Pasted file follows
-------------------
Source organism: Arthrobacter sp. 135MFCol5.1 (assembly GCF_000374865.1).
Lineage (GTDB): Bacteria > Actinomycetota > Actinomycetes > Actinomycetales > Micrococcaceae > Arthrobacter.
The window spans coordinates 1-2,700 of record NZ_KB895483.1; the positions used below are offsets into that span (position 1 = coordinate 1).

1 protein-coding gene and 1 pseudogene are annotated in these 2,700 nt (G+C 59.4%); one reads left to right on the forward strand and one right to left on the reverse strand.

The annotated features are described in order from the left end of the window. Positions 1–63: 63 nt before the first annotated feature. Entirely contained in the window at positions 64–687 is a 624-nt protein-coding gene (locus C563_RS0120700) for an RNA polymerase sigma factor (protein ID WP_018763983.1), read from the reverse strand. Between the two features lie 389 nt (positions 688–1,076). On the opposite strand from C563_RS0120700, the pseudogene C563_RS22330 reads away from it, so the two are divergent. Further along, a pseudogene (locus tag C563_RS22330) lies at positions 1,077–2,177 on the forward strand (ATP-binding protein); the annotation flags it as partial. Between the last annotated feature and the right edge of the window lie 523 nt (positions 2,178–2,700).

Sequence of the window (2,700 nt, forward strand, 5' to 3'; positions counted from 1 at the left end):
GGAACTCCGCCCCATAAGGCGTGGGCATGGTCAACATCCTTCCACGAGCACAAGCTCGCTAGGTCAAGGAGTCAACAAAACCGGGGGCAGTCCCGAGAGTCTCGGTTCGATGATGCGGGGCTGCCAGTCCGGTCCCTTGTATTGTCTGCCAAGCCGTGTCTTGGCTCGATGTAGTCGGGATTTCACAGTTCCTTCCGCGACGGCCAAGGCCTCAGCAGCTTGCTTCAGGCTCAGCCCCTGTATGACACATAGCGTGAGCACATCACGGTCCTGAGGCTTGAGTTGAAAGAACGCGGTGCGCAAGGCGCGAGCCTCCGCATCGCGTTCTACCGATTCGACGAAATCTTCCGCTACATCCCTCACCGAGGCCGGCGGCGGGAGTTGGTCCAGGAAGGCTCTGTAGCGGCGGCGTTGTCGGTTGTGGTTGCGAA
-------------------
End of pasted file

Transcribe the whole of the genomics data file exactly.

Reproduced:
Source organism: Arthrobacter sp. 135MFCol5.1 (assembly GCF_000374865.1).
Lineage (GTDB): Bacteria > Actinomycetota > Actinomycetes > Actinomycetales > Micrococcaceae > Arthrobacter.
The window spans coordinates 1-2,700 of record NZ_KB895483.1; the positions used below are offsets into that span (position 1 = coordinate 1).

1 protein-coding gene and 1 pseudogene are annotated in these 2,700 nt (G+C 59.4%); one reads left to right on the forward strand and one right to left on the reverse strand.

The annotated features are described in order from the left end of the window. Positions 1–63: 63 nt before the first annotated feature. Entirely contained in the window at positions 64–687 is a 624-nt protein-coding gene (locus C563_RS0120700) for an RNA polymerase sigma factor (protein ID WP_018763983.1), read from the reverse strand. Between the two features lie 389 nt (positions 688–1,076). On the opposite strand from C563_RS0120700, the pseudogene C563_RS22330 reads away from it, so the two are divergent. Further along, a pseudogene (locus tag C563_RS22330) lies at positions 1,077–2,177 on the forward strand (ATP-binding protein); the annotation flags it as partial. Between the last annotated feature and the right edge of the window lie 523 nt (positions 2,178–2,700).

Sequence of the window (2,700 nt, forward strand, 5' to 3'; positions counted from 1 at the left end):
GGAACTCCGCCCCATAAGGCGTGGGCATGGTCAACATCCTTCCACGAGCACAAGCTCGCTAGGTCAAGGAGTCAACAAAACCGGGGGCAGTCCCGAGAGTCTCGGTTCGATGATGCGGGGCTGCCAGTCCGGTCCCTTGTATTGTCTGCCAAGCCGTGTCTTGGCTCGATGTAGTCGGGATTTCACAGTTCCTTCCGCGACGGCCAAGGCCTCAGCAGCTTGCTTCAGGCTCAGCCCCTGTATGACACATAGCGTGAGCACATCACGGTCCTGAGGCTTGAGTTGAAAGAACGCGGTGCGCAAGGCGCGAGCCTCCGCATCGCGTTCTACCGATTCGACGAAATCTTCCGCTACATCCCTCACCGAGGCCGGCGGCGGGAGTTGGTCCAGGAAGGCTCTGTAGCGGCGGCGTTGTCGGTTGTGGTTGCGAA